Donald Trump, Political Correctness and the Problem of ‘You Guys’

Rebekah Frank

 

Last week at the GOP debate in Iowa, Fox News anchor Megyn Kelly questioned Donald Trump about how, given his public mistreatment of women, he would answer the inevitable charge from Hilary Clinton that he is part of the Republican Party’s “war on women.” Despite Trump’s complaints that Kelly’s line of questioning was “unfair,” it is clear by taking a quick look into his past comments that her questions were based firmly in reality.

 

Back in 2012, Trump said that Arianna Huffington “is unattractive both inside and out. I fully understand why her former husband left her for a man – he made a good decision.” He also called Gail Collins of the New York Times a dog, said a female lawyer who took a break from arguing a case to pump breast milk was disgusting, offered to show lawyer Gloria Allred his private parts and famously said of his own daughter Ivanka, “she does have a very nice figure. I’ve said if Ivanka weren’t my daughter, perhaps I’d be dating her.” Donald Trump is not stupid and is well aware of his tendency to make questionable statements to, and about, women. In the moment, however, Trump responded with what he thought was humor; that he only says nasty things about Rosie O’Donnell, referencing a feud between the two that dates back to 2006. The audience loved it.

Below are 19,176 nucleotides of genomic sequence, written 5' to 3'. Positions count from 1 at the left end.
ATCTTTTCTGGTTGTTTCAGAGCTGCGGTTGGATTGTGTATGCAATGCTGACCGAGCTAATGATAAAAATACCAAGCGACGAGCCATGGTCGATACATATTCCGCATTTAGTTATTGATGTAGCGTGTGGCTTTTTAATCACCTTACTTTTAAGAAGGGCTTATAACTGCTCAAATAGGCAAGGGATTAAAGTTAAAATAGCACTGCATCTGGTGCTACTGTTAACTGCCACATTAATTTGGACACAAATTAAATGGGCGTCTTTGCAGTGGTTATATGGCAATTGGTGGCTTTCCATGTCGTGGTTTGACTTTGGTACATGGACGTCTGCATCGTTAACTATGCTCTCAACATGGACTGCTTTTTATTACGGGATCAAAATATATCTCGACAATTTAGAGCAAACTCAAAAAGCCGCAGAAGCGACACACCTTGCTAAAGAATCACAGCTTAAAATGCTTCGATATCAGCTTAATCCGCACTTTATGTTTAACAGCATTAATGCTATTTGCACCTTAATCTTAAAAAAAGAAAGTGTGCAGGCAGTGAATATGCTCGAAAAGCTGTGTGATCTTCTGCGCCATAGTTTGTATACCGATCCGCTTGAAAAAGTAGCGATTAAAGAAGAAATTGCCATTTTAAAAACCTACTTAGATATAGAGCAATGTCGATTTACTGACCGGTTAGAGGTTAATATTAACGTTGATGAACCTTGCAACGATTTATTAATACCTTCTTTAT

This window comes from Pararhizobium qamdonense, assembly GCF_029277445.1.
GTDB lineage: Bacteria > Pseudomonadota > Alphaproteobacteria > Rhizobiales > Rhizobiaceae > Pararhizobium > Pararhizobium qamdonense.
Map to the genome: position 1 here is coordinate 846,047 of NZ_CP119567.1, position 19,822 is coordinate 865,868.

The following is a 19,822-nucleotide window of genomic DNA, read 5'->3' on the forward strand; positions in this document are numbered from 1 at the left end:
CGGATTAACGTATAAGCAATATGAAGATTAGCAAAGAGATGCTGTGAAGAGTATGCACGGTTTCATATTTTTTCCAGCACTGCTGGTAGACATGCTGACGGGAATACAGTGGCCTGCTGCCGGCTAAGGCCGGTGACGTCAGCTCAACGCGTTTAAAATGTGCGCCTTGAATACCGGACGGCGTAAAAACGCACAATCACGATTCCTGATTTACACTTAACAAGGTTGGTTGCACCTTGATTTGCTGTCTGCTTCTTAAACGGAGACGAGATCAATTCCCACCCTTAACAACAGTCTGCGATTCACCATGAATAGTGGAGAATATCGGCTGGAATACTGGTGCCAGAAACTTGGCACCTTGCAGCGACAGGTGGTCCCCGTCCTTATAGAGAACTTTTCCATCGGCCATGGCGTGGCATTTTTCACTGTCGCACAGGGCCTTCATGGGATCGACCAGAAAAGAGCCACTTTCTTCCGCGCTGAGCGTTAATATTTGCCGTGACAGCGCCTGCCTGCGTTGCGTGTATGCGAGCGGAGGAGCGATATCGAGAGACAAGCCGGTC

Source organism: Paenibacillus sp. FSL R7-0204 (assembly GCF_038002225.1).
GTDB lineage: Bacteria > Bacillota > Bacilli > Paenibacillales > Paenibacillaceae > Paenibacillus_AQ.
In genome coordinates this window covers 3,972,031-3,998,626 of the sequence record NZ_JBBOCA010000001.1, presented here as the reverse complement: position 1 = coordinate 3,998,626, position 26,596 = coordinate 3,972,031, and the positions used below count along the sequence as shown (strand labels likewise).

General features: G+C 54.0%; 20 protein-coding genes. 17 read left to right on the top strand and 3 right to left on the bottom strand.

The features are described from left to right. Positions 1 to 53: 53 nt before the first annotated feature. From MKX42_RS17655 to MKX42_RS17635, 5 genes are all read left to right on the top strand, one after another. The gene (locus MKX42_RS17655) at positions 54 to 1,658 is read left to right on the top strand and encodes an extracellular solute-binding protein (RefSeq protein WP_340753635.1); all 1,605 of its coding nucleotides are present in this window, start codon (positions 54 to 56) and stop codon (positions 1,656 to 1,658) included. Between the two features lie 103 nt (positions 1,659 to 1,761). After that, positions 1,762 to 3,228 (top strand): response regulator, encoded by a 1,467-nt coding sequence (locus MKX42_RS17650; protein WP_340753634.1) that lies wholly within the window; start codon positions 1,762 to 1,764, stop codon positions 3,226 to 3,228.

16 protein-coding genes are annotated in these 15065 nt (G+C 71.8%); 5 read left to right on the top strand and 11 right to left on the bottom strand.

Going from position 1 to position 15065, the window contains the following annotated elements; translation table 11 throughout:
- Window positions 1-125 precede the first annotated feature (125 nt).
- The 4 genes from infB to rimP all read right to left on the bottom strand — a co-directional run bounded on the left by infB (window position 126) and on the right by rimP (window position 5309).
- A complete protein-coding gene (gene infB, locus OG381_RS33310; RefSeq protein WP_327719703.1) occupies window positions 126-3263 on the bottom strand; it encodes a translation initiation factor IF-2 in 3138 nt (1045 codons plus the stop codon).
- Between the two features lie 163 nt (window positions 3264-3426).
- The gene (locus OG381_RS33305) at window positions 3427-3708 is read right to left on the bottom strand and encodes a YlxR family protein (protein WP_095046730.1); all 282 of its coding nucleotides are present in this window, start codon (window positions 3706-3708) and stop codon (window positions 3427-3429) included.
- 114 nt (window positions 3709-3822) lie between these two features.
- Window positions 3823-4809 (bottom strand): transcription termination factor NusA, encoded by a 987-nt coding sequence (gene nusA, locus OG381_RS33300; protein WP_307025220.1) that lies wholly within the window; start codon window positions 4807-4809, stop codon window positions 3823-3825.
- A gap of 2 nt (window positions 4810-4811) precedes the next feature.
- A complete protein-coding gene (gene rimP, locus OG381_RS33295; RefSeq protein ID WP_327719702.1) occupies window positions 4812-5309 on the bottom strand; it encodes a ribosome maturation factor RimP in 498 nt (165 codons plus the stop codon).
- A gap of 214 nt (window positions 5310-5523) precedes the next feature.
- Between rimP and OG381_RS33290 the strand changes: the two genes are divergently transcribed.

According to an interview Trump gave on “Fox and Friends” the day after the debate, (the Rosie jab) got “the biggest applause of the evening actually, so it was sort of interesting.” That says a lot about the people present at the debate and their feelings not just about Rosie O’Donnell, but about women in general and what sort of treatment they are deserving of. When Kelly continued to press Trump on his history of derogatory statements about women he responded, quite predictably, “I think the big problem this country has is being politically correct. I’ve been challenged by so many people and I don’t, frankly, have time for total political correctness. And to be honest with you, this country doesn’t have time either.”